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 ¤  Abstract
 ¤ Introduction
 ¤ Methods
 ¤ Results
 ¤ Discussion
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 Table of Contents     
ORIGINAL ARTICLE
Year : 2021  |  Volume : 17  |  Issue : 1  |  Page : 28-31
 

Re-interventions and re-admissions in a 13-year series following use of laparoscopic subtotal cholecystectomy


Department of Upper Gastrointestinal Surgery, Royal Berkshire Hospital, Reading, United Kingdom

Date of Submission25-May-2019
Date of Decision13-Jun-2019
Date of Acceptance11-Jul-2019
Date of Web Publication21-Aug-2019

Correspondence Address:
Mr. Sumit Midya
Department of Upper Gastrointestinal Surgery, Royal Berkshire Hospital, London Road, Reading, RG1 5AN
United Kingdom
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Source of Support: None, Conflict of Interest: None


DOI: 10.4103/jmas.JMAS_124_19

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 ¤ Abstract 

Background: Laparoscopic subtotal cholecystectomy (LSTC) without cystic duct ligation is an alternative to conversion to open surgery in a difficult cholecystectomy, thus avoiding a potentially hazardous dissection in Calot's triangle. The long-term outcomes of this procedure are not well reported. The aim of this study is to assess the rates of re-presentation, re-admissions, endoscopic interventions and completion cholecystectomy in patients who have undergone LSTC.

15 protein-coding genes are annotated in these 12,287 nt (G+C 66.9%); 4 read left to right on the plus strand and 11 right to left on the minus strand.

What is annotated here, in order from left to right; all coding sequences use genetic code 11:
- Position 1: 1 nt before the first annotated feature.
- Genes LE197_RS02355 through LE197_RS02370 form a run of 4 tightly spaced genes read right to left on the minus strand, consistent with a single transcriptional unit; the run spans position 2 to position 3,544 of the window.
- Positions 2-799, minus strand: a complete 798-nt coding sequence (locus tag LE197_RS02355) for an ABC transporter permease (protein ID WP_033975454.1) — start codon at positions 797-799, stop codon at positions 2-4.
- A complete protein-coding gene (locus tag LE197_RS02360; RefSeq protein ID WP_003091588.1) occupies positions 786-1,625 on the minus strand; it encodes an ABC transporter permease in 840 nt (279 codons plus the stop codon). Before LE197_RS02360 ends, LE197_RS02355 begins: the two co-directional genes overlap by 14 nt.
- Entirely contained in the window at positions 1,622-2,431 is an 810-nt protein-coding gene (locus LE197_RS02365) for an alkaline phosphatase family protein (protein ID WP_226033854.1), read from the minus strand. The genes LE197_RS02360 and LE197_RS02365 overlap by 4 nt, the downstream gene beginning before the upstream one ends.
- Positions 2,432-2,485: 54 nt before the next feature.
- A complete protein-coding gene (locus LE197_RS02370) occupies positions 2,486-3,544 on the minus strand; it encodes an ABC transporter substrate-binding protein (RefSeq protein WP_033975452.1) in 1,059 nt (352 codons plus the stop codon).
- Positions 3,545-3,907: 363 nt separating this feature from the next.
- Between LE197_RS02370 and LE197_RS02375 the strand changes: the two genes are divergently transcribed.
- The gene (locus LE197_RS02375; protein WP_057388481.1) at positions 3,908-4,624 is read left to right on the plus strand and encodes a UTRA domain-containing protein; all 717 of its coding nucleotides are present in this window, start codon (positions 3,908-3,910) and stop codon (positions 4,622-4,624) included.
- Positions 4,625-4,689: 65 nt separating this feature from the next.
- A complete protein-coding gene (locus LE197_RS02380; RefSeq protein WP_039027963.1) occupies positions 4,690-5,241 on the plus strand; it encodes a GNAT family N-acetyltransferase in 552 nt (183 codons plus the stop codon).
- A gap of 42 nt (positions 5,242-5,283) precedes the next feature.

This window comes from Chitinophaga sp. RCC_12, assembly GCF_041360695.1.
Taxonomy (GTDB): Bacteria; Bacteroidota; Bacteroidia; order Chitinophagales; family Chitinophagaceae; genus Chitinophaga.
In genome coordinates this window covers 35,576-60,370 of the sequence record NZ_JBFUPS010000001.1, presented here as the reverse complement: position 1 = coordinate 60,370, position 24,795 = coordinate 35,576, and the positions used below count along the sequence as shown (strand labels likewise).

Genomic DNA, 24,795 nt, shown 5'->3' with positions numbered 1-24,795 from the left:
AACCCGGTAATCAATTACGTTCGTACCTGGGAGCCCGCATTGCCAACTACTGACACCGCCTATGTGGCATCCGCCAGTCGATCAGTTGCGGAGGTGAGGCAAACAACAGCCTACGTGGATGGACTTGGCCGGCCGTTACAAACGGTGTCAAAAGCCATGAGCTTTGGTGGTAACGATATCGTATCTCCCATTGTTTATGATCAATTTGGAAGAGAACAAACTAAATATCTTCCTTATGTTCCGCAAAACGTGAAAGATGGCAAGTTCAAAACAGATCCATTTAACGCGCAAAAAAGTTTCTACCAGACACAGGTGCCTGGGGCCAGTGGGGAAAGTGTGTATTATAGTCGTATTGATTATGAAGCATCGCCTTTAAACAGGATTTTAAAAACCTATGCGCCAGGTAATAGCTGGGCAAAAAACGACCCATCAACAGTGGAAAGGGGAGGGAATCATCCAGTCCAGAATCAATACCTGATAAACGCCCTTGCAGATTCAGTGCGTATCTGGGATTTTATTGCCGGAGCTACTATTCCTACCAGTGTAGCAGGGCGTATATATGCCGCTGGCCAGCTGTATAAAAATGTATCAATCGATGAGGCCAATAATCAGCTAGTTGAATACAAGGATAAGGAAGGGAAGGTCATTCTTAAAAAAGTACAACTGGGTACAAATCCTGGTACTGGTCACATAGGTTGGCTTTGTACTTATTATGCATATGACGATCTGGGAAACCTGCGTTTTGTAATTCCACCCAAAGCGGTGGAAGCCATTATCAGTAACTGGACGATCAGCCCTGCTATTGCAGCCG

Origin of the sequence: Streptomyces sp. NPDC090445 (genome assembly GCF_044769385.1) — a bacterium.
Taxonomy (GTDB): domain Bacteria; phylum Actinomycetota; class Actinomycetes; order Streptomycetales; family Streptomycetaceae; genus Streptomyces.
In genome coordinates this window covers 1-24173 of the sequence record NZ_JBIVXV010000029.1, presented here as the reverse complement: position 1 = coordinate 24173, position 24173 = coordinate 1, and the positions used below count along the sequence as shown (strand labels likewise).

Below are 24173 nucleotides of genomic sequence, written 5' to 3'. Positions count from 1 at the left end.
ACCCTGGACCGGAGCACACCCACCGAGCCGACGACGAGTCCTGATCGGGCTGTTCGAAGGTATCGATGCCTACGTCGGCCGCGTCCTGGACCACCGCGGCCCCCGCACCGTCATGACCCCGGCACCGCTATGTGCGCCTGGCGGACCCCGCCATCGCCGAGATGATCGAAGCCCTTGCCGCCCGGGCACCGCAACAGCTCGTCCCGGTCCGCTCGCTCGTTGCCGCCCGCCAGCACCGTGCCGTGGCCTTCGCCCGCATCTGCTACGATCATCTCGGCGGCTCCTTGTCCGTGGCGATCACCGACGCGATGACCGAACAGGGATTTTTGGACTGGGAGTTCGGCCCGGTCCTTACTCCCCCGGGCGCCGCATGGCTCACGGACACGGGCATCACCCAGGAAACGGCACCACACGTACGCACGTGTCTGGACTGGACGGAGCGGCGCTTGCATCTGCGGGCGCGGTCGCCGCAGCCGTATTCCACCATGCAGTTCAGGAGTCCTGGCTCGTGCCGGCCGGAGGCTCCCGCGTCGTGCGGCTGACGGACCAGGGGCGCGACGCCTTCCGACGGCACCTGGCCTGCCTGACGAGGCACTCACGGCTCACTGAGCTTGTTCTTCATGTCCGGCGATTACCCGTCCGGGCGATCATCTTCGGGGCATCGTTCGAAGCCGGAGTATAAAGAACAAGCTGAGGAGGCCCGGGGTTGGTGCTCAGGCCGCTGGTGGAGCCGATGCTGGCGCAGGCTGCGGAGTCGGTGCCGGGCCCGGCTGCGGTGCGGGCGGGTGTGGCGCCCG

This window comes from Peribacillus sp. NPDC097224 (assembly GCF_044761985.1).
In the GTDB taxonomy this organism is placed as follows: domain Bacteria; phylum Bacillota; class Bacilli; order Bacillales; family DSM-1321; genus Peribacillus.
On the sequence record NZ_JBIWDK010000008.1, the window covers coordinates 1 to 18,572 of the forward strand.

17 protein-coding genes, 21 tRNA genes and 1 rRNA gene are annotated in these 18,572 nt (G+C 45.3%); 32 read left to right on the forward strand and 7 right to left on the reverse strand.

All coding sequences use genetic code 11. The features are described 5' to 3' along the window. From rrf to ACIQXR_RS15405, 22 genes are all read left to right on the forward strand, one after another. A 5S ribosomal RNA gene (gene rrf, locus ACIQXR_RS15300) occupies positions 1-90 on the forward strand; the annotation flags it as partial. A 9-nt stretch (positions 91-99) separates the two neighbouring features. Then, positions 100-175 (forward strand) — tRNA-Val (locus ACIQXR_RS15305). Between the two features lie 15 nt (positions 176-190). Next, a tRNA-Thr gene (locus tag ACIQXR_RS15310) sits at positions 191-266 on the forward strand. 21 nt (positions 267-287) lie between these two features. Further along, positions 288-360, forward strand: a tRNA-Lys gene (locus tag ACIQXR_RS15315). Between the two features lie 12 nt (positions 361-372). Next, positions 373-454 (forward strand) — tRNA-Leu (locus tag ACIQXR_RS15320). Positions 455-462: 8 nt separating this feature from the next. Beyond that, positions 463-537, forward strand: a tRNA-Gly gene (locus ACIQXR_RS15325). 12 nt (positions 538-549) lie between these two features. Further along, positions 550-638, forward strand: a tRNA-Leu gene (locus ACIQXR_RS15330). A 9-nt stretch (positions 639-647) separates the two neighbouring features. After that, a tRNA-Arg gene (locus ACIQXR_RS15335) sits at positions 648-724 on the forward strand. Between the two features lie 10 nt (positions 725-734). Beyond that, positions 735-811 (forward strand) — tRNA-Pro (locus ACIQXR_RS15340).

Methods: Details of all patients undergoing cholecystectomy over a 13-year period (2003–2015) were entered on a prospective database. Further information on subsequent hospital attendances, biliary imaging, endoscopic interventions and re-operations following the index LSTC was collected retrospectively from hospital database.
Results: Overall, 2313 patients underwent laparoscopic cholecystectomy. Eighty-five patients (3.7%) underwent LSTC and the rest had standard laparoscopic cholecystectomy. A controlled bile leak was observed in 16 (19%) patients post-operatively, of which 3 resolved spontaneously. The remaining 13 were managed with an early endoscopic retrograde cholangiopancreatography (ERCP) and biliary stent. Twenty-seven patients (32%), who underwent LSTC, were re-investigated for the upper abdominal symptoms. The time range for re-investigation was 21 days–124 months. Eight patients underwent ERCP post-discharge, for suspected bile duct stones on radiological imaging. Two patients required open completion cholecystectomy for symptomatic stones in the gallbladder remnant.